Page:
What law code could free us from this sort of moral failure?  We can say simply, “Thou shalt not covet,” but we see how things easily spin out of control, how we are trapped by our desires.  The law of love might free us, though.  And here the love does not even need to be for the other.  I could free myself from this vicious cycle by first loving myself.  If I love myself more than that promotion; if I love myself more than the things I possess or the things that I accomplish, then I will not be so attached to those things and I will not be tempted to travel the road of desire toward ruin.  Further, if I love myself more than that promotion, then the possibility of loving numbskull is opened up.  I can love numbskull, even if he has something that I thought I wanted, because I realize that both numbskull and I are much more valuable than things.  The law of love can free us from covetousness and materialism.

Test case #2, adultery:  Talking about the law of love is helpful in two ways.  First, as we’ve noted we realize that love is the fulfillment of the law.  Love sums up the law.  But it’s also helpful to note that love is a kind of law itself.  Love takes moral effort and requires responsibility.

Our culture can lure us into mistaking love for an emotion or mere sentiment.  Or maybe it’s even worse than that.  Sometimes we begin to think of love as a sort of primal drive or even a kind of magic.  We imagine that we fall in and out of love.  We forget that we are responsible agents when it comes to love.  A woman looks at her husband and thinks with wonder, “I just don’t love him anymore.”  And she thinks that this has just happened to her, that she has no responsibility in the breakdown of love in their marriage.  A man has sex with a woman who is not his wife and he thinks to himself, “I can’t help it.  I fell in love with her.”  Do you see what has happened here?  The word love becomes a tool to abort the law, rather than being the power that enables us to fulfill the law.  If we fall in and out of love, if love is some magic that happens to us, rather than an action for which we are responsible, then infidelity and unhappy and failed marriages follow quite readily.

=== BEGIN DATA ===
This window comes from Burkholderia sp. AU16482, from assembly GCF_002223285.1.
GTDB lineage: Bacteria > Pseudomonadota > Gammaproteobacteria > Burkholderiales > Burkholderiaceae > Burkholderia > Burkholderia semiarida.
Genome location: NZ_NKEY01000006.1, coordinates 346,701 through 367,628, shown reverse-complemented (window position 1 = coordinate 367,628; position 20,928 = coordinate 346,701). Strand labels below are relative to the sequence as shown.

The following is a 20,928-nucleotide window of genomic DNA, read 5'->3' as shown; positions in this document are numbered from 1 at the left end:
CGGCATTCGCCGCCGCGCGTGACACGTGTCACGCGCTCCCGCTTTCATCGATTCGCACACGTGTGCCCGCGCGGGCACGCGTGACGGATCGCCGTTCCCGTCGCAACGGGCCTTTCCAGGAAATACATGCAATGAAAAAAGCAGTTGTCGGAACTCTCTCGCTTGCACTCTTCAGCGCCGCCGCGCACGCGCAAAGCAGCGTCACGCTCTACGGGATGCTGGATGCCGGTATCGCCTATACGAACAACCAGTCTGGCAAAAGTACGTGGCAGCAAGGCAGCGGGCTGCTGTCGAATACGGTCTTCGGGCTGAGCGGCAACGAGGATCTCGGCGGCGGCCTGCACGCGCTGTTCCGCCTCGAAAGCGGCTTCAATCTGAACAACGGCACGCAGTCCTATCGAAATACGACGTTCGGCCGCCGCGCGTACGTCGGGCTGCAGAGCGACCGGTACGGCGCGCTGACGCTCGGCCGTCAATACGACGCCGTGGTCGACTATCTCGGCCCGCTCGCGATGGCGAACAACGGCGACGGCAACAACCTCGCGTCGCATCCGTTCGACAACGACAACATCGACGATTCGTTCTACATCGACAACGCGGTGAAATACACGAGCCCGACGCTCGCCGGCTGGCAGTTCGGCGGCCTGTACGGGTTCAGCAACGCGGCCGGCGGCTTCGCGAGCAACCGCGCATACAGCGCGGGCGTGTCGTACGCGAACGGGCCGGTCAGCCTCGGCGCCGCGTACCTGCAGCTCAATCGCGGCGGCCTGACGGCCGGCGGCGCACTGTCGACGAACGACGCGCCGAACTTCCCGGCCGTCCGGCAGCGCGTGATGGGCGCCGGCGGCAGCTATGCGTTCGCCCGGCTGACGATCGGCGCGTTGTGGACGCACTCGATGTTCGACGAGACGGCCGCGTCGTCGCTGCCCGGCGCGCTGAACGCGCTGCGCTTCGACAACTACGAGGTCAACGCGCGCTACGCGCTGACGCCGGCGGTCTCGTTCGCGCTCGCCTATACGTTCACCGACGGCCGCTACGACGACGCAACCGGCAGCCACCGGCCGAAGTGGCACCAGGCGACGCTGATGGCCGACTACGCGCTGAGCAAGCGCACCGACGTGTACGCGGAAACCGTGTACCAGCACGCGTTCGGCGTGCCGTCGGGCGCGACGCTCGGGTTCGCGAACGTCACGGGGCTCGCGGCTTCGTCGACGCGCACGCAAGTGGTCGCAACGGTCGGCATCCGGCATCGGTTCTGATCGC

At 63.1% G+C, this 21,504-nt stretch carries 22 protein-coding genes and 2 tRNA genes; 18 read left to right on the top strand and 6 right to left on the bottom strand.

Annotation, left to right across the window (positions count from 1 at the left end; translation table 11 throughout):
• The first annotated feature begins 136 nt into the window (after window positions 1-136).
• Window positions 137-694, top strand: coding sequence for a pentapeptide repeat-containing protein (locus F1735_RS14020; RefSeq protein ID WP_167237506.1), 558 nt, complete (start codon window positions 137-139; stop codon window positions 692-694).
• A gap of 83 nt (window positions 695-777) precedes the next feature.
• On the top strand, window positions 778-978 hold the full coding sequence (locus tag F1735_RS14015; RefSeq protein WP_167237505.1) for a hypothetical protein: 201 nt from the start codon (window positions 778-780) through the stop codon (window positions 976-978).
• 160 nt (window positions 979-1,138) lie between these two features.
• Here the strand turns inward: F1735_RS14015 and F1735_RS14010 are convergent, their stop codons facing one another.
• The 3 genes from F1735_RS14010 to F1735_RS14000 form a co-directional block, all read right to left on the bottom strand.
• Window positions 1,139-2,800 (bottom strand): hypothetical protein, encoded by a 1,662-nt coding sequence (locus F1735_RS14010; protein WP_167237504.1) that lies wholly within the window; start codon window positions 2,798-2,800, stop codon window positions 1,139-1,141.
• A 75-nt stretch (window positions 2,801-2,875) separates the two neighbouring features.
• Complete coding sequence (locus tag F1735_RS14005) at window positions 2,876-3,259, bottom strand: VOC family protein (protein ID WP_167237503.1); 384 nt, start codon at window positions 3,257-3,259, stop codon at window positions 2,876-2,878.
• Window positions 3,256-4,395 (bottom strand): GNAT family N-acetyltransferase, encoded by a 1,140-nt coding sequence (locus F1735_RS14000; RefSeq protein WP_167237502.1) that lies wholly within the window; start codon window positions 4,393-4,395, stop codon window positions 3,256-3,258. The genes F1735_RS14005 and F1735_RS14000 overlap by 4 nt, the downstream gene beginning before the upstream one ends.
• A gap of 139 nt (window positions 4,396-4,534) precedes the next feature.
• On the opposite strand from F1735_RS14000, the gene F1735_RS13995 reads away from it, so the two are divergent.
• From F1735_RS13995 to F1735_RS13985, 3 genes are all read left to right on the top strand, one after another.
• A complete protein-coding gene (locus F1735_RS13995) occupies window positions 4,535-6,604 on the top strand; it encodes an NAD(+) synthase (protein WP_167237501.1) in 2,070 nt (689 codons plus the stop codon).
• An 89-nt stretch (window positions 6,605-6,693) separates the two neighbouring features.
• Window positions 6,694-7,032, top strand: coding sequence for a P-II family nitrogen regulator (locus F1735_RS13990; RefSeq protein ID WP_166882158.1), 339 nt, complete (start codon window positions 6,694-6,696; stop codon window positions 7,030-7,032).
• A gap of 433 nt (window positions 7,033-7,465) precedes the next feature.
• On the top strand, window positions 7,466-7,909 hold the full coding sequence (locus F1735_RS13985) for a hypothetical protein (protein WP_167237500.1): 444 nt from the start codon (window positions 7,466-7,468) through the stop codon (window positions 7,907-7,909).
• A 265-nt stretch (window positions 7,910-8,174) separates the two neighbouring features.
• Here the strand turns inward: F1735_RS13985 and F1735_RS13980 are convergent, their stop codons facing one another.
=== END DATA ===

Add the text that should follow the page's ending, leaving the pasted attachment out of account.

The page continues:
The poet Rainer Maria Rilke observed, “Like so much else, people have also misunderstood the place of love in life, they have made it into play and pleasure because they thought that play and pleasure was more blissful than work; but there is nothing happier than work, and love, just because it is the extreme happiness, can be nothing else but work…”[2]   Love is work.  It takes effort.  It requires moral strength.  But love is blissful and has the power to heal our relationships and make us whole.  The law of love can free us from adultery.

Our final test case is murder.  There’s a fascinating documentary that I watched some time ago now, called “Flight from Death.”  I recommend it.  It’s based on the work of psychologist Ernest Becker and some contemporary psychologists who have furthered his line of research.  The basic premise is that our fear of death is one of the biggest psychological drivers in our lives. What we do is construct coping mechanisms that allow us to deny the reality of death or otherwise flee from death.  We become the heroes and heroines of our own stories.  We try to make ourselves immortal by building a financial empire, or creating the perfect work of art, or even rearing the perfect family.  Or another way to cope would be to connect ourselves to ideas and structures that help us to think that we are bigger than we are.  Our religions or our national identities become extensions of our selves that secure our immortality.

The problem is that when these false selves or extended selves are threatened, then we perceive the threat as a threat to our very lives.  This is when anger, violence and even murder arise.    When a liberal hears conservative rhetoric, she becomes inordinately angry…Why? – Because she takes it not merely as a threat to her ideas, but a threat on her life. When Western Christians come into contact with Arab Muslims, the clash of ideas causes the two to feel threatened to the core.  Anger, violence and even killing result.

Love, again, is the only way forward.  Jesus asked us to love even our enemies.  He asked us to love even when we feel threatened.  He gave us the example as he loved even from the cross.

Paul says, “Love does no wrong to a neighbor” – the neighbor next door with whom you disagree; the neighbor who lives down the street, but comes from another country; the neighbor across the aisle who sees the world differently than you; and the neighbor across the globe who has a different way of life, a different culture and a different religion.  The law of love can free us from violence and killing.

Sisters and brothers, owe no one anything, except to love one another for the one who loves another has fulfilled the law.  All the commandments are summed up in this, “Love your neighbor as yourself.”  The law is love and love is the law.

[1] Stephen Mitchell, trans. Bhagavad Gita: A New Translation, (New York:  Three Rivers Press, 2000), p. 58.

[2] As quoted by Bell Hooks in All About Love: New Visions, (New York:  Perennial, 2000), p. 183.